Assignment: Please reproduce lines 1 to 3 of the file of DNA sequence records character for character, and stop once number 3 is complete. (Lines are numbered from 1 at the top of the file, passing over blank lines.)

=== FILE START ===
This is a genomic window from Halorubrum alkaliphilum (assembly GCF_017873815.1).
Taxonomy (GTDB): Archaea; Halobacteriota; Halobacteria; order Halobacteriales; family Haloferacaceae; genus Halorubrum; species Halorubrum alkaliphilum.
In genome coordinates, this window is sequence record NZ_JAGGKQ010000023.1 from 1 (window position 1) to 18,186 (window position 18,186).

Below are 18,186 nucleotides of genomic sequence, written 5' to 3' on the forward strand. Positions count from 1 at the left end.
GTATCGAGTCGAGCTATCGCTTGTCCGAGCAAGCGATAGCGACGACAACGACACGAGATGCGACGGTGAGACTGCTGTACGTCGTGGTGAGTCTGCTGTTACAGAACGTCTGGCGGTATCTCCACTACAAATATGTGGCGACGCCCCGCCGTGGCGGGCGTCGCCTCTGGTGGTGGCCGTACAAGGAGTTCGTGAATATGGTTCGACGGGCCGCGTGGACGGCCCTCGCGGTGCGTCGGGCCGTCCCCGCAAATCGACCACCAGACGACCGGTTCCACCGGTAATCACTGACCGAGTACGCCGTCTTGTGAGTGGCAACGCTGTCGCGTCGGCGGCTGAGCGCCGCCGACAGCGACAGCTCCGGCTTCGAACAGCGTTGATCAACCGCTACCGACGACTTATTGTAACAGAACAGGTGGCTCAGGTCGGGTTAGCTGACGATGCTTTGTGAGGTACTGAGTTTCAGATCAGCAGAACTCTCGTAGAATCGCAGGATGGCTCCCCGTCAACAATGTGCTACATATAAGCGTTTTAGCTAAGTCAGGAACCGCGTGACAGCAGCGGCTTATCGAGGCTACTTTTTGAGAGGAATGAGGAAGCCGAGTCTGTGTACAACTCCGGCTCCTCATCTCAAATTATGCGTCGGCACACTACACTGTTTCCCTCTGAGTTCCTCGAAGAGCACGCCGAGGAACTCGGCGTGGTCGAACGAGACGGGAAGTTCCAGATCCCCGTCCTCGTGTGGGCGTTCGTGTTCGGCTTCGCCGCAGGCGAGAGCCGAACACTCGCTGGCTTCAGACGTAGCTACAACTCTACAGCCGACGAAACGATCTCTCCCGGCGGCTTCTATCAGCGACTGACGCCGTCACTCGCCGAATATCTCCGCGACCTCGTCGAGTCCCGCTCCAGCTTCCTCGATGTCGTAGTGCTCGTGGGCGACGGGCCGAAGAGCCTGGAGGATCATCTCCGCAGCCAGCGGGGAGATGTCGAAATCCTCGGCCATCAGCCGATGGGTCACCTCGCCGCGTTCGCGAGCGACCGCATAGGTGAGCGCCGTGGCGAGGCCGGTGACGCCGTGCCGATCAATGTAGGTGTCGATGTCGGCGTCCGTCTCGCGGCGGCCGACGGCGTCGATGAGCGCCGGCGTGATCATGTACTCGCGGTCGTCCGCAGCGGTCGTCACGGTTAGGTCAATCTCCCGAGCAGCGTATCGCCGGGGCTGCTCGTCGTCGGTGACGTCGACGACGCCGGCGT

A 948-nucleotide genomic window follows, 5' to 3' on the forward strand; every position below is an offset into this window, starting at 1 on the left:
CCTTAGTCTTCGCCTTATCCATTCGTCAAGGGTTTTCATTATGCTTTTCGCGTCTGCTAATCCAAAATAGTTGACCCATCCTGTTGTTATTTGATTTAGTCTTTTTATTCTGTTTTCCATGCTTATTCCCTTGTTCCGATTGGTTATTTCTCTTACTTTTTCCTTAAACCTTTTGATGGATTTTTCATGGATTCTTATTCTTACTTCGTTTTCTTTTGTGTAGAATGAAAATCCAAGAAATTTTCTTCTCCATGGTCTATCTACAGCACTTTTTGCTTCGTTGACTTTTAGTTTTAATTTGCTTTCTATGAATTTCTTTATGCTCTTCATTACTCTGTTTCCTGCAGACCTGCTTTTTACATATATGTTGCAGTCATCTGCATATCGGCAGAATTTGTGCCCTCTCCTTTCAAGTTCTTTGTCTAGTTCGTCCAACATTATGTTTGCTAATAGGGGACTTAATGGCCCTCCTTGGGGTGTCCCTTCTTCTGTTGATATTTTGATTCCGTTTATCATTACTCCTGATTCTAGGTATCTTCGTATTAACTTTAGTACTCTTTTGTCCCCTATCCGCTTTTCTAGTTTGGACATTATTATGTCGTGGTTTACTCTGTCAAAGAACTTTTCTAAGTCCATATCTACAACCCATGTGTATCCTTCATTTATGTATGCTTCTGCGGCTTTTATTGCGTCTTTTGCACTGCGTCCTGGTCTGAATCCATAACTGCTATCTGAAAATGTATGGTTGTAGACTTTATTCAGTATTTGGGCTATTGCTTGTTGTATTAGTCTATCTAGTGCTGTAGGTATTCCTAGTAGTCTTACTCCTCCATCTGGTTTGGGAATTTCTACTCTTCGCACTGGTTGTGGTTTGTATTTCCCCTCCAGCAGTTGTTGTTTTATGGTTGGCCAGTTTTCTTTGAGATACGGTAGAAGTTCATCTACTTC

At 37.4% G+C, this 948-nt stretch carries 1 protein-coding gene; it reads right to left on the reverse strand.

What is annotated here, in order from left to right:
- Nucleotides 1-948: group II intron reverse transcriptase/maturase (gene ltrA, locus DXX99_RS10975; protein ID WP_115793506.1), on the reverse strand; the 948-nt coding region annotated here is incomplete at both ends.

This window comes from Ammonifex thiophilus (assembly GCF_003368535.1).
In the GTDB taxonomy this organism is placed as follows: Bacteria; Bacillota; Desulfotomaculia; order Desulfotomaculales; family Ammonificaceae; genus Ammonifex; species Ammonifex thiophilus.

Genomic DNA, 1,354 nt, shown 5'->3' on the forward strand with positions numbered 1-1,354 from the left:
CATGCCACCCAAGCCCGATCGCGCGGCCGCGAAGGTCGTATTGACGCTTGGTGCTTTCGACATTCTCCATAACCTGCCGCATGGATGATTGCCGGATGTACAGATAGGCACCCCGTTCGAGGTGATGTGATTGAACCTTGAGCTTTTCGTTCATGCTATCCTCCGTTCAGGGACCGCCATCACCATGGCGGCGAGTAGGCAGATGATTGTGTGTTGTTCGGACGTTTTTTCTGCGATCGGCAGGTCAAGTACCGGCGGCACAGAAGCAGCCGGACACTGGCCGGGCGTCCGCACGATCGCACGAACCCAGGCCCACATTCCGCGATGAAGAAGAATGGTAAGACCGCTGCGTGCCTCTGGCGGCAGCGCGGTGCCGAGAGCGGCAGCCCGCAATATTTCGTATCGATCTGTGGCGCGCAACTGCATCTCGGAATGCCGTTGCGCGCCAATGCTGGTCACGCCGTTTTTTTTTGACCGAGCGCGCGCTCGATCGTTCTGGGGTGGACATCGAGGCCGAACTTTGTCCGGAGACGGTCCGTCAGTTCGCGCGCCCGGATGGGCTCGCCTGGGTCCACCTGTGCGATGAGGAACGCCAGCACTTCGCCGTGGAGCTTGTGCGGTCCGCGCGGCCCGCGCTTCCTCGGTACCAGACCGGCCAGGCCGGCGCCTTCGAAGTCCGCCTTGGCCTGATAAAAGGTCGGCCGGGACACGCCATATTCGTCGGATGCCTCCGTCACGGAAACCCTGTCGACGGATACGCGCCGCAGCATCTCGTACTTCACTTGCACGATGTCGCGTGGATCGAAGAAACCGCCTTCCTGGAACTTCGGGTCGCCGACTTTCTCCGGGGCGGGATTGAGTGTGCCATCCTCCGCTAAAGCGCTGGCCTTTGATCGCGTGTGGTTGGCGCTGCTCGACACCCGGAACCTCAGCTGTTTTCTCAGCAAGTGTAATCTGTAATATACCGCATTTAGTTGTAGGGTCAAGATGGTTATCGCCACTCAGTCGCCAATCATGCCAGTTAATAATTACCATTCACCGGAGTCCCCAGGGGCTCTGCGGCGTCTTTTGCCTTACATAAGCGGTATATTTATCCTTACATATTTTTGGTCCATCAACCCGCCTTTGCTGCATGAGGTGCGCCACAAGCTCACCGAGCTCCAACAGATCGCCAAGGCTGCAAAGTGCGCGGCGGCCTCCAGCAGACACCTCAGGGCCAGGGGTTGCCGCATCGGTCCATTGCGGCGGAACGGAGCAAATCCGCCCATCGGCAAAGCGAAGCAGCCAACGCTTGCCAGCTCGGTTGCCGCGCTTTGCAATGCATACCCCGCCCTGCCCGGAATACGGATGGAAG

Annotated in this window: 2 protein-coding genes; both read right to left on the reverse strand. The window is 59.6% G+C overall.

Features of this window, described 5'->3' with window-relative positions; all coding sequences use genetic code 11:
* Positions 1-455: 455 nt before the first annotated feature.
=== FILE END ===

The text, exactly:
This is a genomic window from Halorubrum alkaliphilum (assembly GCF_017873815.1).
Taxonomy (GTDB): Archaea; Halobacteriota; Halobacteria; order Halobacteriales; family Haloferacaceae; genus Halorubrum; species Halorubrum alkaliphilum.
In genome coordinates, this window is sequence record NZ_JAGGKQ010000023.1 from 1 (window position 1) to 18,186 (window position 18,186).